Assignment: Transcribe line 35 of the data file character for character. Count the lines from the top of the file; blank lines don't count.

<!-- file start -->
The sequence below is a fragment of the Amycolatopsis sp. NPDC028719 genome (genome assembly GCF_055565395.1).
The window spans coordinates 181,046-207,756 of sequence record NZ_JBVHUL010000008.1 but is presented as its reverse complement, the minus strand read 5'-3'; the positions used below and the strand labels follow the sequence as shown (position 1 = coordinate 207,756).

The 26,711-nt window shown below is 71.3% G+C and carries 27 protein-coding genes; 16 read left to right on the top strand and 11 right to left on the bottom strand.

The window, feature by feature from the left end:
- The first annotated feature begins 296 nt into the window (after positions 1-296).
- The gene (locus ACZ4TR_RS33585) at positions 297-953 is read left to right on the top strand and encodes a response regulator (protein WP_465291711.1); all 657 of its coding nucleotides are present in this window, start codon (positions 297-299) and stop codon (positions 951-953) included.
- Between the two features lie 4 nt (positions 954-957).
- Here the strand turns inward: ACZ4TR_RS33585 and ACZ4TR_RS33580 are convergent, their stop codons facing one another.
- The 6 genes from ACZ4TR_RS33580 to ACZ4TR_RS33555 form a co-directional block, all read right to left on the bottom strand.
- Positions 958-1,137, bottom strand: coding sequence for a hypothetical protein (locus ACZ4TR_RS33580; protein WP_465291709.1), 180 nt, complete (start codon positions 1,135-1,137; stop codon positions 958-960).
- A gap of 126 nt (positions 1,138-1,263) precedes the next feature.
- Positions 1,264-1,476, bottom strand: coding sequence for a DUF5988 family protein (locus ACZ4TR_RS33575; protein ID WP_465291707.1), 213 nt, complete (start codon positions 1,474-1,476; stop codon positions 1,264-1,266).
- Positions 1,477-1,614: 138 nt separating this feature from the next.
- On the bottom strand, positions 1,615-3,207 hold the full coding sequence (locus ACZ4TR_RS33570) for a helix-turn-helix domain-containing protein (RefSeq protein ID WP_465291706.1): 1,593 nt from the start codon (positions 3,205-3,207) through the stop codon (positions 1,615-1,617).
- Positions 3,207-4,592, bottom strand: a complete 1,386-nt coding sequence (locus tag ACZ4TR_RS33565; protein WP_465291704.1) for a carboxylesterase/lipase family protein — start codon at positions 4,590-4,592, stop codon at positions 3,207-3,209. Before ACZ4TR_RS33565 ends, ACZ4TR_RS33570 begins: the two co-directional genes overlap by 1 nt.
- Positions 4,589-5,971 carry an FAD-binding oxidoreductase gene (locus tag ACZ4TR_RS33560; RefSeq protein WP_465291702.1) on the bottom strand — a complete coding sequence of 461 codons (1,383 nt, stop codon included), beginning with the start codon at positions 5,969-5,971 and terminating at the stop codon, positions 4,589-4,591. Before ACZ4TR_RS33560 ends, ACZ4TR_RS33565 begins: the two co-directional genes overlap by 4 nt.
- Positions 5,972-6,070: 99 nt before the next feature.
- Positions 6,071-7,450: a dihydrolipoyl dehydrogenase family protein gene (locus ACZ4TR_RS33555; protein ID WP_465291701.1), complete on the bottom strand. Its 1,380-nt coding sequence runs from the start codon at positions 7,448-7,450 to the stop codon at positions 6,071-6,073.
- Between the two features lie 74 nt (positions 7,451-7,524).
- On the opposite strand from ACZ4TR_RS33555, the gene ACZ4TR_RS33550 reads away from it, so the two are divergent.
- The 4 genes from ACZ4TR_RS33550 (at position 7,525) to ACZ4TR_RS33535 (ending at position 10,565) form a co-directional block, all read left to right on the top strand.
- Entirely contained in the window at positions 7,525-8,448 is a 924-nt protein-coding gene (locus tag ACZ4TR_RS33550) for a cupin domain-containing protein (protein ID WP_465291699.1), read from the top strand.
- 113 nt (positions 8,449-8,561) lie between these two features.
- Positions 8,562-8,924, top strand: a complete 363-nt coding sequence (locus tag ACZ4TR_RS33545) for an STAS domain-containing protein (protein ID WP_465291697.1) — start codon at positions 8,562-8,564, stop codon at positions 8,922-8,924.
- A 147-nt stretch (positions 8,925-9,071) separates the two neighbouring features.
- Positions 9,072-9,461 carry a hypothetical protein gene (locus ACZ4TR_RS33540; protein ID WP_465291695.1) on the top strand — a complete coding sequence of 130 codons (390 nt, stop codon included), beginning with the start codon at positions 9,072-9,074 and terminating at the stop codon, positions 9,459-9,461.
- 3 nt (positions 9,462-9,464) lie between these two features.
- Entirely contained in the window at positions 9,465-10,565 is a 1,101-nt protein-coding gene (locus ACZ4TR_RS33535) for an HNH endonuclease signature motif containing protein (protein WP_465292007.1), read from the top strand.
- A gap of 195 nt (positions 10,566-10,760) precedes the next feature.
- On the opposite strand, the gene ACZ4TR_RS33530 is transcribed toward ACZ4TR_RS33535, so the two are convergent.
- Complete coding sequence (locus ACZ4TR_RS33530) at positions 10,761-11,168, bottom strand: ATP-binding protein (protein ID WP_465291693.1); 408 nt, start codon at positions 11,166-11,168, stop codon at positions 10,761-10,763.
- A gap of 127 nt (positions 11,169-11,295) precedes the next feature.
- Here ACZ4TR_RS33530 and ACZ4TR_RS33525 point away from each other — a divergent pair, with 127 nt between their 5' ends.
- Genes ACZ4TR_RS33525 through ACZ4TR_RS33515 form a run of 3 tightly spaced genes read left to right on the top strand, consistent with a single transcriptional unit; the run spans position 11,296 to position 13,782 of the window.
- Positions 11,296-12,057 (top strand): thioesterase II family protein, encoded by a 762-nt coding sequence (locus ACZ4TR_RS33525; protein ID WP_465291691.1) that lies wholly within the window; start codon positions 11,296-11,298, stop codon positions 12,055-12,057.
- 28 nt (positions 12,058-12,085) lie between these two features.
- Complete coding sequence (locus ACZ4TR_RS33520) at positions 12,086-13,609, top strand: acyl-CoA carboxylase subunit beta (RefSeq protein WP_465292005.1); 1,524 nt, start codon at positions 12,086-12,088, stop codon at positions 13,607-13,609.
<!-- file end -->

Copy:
- Positions 11,296-12,057 (top strand): thioesterase II family protein, encoded by a 762-nt coding sequence (locus ACZ4TR_RS33525; protein ID WP_465291691.1) that lies wholly within the window; start codon positions 11,296-11,298, stop codon positions 12,055-12,057.